Inflation falls to 8.28 percent in May from 11.14 percent in April, basically due to a seasonal price difference in unprocessed food. However, the rate is still above May 2011
Economy Minister Çağlayan throws a tomato to a person not pictured here. The minister expects fall in inflation.
Turkish annual inflation decelerated more sharply than forecast to 8.28 percent in May from 11.14 percent in April, while its producer price index (PPI) increased 0.53 percent, according to data released yesterday by the Turkish Statistical Institute (TÜİK).
The consumer prices index (CPI) was 7.17 percent in the same month last year; similarly, May PPI fell to 8.06 percent from 9.63 percent in May 2011.
On a 12-month average, annual inflation came in at 8.68 percent while PPI finished at 10.57 percent. The 8.68 percent figure marked the first time that the consumer prices had fallen to single digits since November 2011.
After the data was released, Economy Minister Zafer Çağlayan said that he anticipated that inflation would drop even more in the coming months and that the decrease in petrol and real estate prices had played a large role in the outcome.
Alcoholic beverages and tobacco registered the highest jump in inflation from May 2011 with an 18.7 percent increase. Various products and services followed with a 15.15 percent increase, while residential housing rose 12.54 percent, household goods
increased 9.89 percent, hotel prices hiked 9.43 percent and clothing and shoes went up by 8.58 percent.
In terms of PPI, the agricultural sector witnessed a 3.65 percent increase on a monthly basis – a 7.72 percent increase from May 2011 and 3.96 percent increase on a 12-month basis. The industrial sector, however, witnessed a 0.12 percent decrease on a monthly basis. Compared to May 2011, the industrial sector registered an 8.13 percent PPI increase and a 12 percent increase on a 12-month basis.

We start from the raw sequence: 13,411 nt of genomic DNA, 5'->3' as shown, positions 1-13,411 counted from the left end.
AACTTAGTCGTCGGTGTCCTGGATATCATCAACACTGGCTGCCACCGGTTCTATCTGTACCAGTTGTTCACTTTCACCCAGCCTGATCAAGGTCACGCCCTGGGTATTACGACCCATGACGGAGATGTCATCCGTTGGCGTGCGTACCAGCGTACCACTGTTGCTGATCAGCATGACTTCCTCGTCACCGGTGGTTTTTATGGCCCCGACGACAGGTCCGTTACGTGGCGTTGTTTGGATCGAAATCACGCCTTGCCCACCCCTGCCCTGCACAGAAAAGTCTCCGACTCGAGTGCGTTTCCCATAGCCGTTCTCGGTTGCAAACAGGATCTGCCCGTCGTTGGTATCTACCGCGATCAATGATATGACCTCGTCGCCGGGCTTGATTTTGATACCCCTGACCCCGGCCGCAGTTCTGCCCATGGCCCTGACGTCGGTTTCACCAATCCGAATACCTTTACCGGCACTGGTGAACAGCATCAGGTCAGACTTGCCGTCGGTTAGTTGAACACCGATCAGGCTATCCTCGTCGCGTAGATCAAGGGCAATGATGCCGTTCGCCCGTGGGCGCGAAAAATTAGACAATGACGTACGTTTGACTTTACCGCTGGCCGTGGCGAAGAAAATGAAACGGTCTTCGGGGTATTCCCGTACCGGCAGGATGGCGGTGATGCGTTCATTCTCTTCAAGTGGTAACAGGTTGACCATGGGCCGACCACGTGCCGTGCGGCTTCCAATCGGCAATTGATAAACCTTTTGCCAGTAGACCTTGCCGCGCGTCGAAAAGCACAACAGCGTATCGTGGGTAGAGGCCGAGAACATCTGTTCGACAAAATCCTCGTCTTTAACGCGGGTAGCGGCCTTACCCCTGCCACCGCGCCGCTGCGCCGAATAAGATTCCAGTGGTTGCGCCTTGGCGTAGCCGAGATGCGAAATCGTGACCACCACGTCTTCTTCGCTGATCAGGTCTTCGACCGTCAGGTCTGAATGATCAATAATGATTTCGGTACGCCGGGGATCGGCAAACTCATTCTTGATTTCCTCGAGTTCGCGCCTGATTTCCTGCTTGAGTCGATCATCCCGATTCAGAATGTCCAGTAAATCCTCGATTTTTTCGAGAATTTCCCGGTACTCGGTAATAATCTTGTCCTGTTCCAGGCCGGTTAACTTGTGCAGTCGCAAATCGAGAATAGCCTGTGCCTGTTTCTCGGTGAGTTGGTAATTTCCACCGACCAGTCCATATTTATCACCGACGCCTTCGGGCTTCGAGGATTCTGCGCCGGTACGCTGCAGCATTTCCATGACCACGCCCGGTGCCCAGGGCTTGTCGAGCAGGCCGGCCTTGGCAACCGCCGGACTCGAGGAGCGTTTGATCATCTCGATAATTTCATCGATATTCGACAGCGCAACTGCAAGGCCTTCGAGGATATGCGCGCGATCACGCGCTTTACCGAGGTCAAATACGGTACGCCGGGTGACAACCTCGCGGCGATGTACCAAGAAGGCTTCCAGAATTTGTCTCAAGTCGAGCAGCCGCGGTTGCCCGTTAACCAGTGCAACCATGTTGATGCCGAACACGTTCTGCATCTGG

EFG Istanbul’s Chief Economist Haluk Bürümcekçi said the fact that the inflation figure was slightly lower than expected was because of unprocessed food prices.
“Last year this group saw a 9.8 percent increase, but this year there was a 5.4 percent drop,” he said. He added that the inflation data would not at this juncture change the Central Bank’s policy stance.
Istanbul’s Fruit-Vegetable Commission and Merchants Association Head Burhan Er attributed the drop in vegetable prices to the erosion of seasonal differences between the different regions in Turkey and the sudden spike in production with the commencement of the planting season.
The regions in Turkey with the greatest price increases on a yearly basis as of May were Kırıkkale, Aksaray, Niğde, Nevşehir, Kırşehir, Adana, Mersin, Hatay, Kahramanmaraş and Osmaniye – all regions in Central Anatolia and Turkey’s south. On the other hand, the regions that witnessed the smallest price increases were Kocaeli, Sakarya, Düzce, Bolu, Yalova, Zonguldak, Karabük and Bartin in northwestern Turkey and the westernBlack Sea region.
Speaking to the “Marco-economic Stability: Challenges Ahead” conference yesterday, Central Bank Gov. Erdem Başçı said the government would need to develop and implement new policies to achieve macro-economic and financial sustainability, given the global economic crisis.
“May data should help restore the credibility of the Central Bank of the Republic of Turkey and its unorthodox policy mix in a significant way,” Yarkın Cebeci, economist at JP Morgan Bank in Istanbul, wrote in a note.